What Causes Fibroids: Signs and Symptoms
What are Uterine Fibroids?
At one time or another, many women will develop uterine fibroids, which is a common condition that usually takes place over a period of several years. Fibroid formation may develop quickly, in some individuals, while others will have uterine fibroids but they won’t grow, and some women may never have them. Leading researchers to ask, what causes fibroids?
A fibroid is essentially a benign tumor that is composed of fibrous tissues. For these tissues to grow, a series of mechanisms must first be activated. Initially, the fibroid will be only about the size of a pea. In the most severe cases, the fibroid can grow to become quite massive, even up to the size of a grapefruit. Estrogen is the primary factor that contributes to what causes fibroids to develop.
Symptoms of the Condition
Various symptoms indicate the presence of uterine fibroids in the body. Many women will experience constipation, leg or back pain, difficulty urinating, frequent urination, heavy menstrual bleeding, prolonged menstrual bleeding (that lasts a week or more), and pelvic pressure or pain. Any of these symptoms could suggest the existence of uterine fibroids.
Several different kinds of fibroids exist, which may indicate what causes fibroids may differ. Submucosal fibroids can sometimes be a problem for women trying to get pregnant, as they grow in the inner cavity of the uterus. These fibroids generally lead to heavy and/or a long period of menstrual bleeding. Subserosal fibroids grow on the outside of the uterus and may press on the bladder or rectum, causing urinary symptoms or back pain. Intramural fibroids develop in the muscular uterine wall and can produce pain, pressure, and prolonged or heavy menstrual bleeding.
What Causes Fibroids
What causes fibroids exactly is unclear, but contributing factors have been identified, with the most obvious being their connection with hormones. Genetics may also be important, as fibroids seem to be present in women who are related.
When a woman’s body produces too much estrogen or when the estrogen level is high relative to progesterone, this condition is called estrogen dominance, which can occur in several different ways. It can result from food laced with hormones or birth control pills containing estrogen. Estrogen dominance can also occur if someone does not have a sufficient amount of progesterone, which works by counteracting the estrogen. This also applies if the woman has sensitive receptor sites. Those who are relatively skinny are most vulnerable. Fat tissues as well as stress, which will affect the adrenal system, can also lead to excess estrogen because adipose tissue contributes to estrogen production. Finally, compounds such as plastic contain estrogen-like molecules called xenoestrogens which can mimic estrogen once inside the body.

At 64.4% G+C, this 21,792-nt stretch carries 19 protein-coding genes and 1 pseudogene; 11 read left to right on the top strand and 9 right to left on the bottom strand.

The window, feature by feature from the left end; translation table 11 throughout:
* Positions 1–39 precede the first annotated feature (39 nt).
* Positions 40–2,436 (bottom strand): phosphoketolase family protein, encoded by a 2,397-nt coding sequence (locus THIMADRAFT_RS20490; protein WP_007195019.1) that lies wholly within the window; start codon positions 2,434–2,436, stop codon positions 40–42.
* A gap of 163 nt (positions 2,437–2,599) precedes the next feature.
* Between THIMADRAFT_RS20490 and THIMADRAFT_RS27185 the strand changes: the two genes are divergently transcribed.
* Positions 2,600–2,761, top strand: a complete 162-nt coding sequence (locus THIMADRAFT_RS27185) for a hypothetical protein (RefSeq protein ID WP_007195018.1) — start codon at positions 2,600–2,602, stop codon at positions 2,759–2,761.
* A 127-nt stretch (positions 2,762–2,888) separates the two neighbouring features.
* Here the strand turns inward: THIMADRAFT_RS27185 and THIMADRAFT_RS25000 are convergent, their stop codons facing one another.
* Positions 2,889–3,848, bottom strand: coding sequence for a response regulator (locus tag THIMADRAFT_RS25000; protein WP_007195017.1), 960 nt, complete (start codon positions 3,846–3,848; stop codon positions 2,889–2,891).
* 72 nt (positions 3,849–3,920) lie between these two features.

A variety of symptoms may indicate estrogen dominance, including breast disease, fibrocystic breast disease, fibroids, extreme ovulation pain, irregular periods, and heavy periods. Sometimes, estrogen dominance can even lead to cancer, but this only occurs in certain extreme situations. Although fibroids specifically are benign in nature, they are a red flag indicating estrogen imbalance.
When structural issues are present, such as compression of the urinary tract or severe bleeding, surgical intervention may be necessary. Women who are near menopause should generally avoid aggressive intervention and instead try to “buy time,” as estrogen dominance often lessens in severity with menopause when accompanied by proper natural therapeutics.